An important neutral country was the Netherlands. A significant portion of the population was pro-German as a result of British brutality in the Boer War (1899-1902). The Dutch strongly sympathized with the Afrikaners. There still was a strong anti-British feeling in the country. The Netherlands were not occupied by either the Allies or the Germans. The Allies maintained a strict naval bloclade on Germany. As part of that blockade, the Allies established a tight quota for shipping to pass through the blockade. The Netherlands Trust was set up to monopolize and administer the rigid quota of imports allowed into Holland through the Allied Blockade. The Trust was created to prevent the Germnas from importing War supplies through Dutch ports. The Allies tried to prevent all Dutch trade with the Germans, but were unsucessful. Germany saw no real advantage in invading the Netherlands. There in fact some advantages in not doing so such as access to the port of Rotterdam. The Dutch opened its doors for Belgian refugees when the Germans occupied the country in 1914. The Dutch also sent food and clothes to the remaining Belgians as far as the Germans allowed it. Immediately after the war Holland took in hundreds of starving Austrian children. Some of them stayed in the country and later married Dutch citizens. Also the German Kaiser was granted asylum in 1918 and eventually moved into a castle at Doorn while his compatriots had to endure extremely hard times after Germany had lost the war. Kaiser Wilhelm II died in 1941, ignored by the NAZI authorities. The Dutch during the World War II German occupation could not help but reflect that their compassion with the Austrians and Germans was repaid by a brutal occupation administered by Arthur Seyss-Inquart, an Austrian.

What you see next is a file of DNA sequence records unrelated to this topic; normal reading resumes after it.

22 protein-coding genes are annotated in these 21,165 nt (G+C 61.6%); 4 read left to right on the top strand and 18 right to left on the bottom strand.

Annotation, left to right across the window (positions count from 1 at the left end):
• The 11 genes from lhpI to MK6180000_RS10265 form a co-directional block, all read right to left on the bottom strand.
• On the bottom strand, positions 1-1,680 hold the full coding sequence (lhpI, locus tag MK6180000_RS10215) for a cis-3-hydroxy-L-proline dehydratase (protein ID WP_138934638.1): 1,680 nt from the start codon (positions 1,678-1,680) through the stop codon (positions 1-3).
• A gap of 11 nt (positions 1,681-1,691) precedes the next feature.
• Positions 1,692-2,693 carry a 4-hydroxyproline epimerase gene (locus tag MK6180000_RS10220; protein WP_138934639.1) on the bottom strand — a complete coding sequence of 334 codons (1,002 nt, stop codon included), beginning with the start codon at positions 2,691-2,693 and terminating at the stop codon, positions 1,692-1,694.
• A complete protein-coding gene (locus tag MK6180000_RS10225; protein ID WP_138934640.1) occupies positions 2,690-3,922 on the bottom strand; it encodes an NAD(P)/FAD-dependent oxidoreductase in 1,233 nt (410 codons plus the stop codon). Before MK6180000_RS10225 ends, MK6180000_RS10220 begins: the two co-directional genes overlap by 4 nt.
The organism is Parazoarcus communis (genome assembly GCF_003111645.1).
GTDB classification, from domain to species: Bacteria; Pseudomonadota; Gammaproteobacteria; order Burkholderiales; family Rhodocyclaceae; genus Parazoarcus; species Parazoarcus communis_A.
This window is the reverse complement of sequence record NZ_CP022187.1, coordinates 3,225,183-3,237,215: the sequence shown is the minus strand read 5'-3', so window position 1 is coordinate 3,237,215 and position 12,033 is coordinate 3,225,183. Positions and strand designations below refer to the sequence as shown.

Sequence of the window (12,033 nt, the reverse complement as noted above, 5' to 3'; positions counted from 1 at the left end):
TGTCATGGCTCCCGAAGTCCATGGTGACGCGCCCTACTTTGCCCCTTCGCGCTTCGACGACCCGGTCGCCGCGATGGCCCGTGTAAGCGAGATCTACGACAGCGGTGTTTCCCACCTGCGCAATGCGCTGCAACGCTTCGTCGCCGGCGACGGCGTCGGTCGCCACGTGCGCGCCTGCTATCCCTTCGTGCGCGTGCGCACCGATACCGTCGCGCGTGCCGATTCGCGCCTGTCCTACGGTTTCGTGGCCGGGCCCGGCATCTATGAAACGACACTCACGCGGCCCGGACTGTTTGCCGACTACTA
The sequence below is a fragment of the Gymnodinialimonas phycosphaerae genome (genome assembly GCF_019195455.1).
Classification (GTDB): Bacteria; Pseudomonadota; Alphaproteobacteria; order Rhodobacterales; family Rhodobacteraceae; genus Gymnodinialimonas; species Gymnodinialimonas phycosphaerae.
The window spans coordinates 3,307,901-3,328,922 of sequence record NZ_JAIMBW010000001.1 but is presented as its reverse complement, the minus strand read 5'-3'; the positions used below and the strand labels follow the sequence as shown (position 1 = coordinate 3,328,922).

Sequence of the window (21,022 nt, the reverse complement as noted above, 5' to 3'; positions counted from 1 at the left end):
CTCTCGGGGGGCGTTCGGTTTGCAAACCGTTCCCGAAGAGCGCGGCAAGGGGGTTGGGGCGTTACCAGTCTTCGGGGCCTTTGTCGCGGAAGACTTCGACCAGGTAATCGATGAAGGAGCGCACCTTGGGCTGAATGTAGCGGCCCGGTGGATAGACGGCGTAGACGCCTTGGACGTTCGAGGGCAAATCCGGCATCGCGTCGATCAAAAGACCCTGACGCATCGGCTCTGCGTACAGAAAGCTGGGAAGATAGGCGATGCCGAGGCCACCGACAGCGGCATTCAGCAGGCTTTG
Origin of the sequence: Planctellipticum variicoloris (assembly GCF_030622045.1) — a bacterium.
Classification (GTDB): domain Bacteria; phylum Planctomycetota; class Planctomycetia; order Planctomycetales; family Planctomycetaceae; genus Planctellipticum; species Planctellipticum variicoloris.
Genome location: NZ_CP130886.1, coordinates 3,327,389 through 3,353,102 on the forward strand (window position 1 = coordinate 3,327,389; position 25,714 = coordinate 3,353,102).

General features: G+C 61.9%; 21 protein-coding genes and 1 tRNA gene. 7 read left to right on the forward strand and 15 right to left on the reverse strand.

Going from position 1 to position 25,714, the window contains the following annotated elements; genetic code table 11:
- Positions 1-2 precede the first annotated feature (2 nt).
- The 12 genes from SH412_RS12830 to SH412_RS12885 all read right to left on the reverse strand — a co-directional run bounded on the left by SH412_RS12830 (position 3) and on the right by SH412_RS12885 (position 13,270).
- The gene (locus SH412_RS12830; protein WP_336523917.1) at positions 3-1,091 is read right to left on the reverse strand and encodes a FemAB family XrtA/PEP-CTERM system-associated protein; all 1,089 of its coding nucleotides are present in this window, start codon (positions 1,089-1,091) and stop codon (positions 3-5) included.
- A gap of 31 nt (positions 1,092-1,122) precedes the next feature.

The Scandinavian countries were once important European powers. This was no longer the case at the time of World War I. All three countries (Denmark, Norways and Sweden) remained neureal throughout the War. While World War I reflected thge heighth of natiinalist furvir in Europe, the Scandinavian countries were generally imune from this. The crise of democracy and scialism both played a factor in this. The pro-German Swedish monarchy might have taken Sweden into the War o, but public opinion was more dibided and stringly agaist entering the War, There was more pro-Allied feeling in Norway and Denmark. There was considerable anti-German sentiment in Denmark as a result of the Prusso-Danish War and seizure of Schleswig-Holstein, but the public in both countries were strongly opposed to entering the War.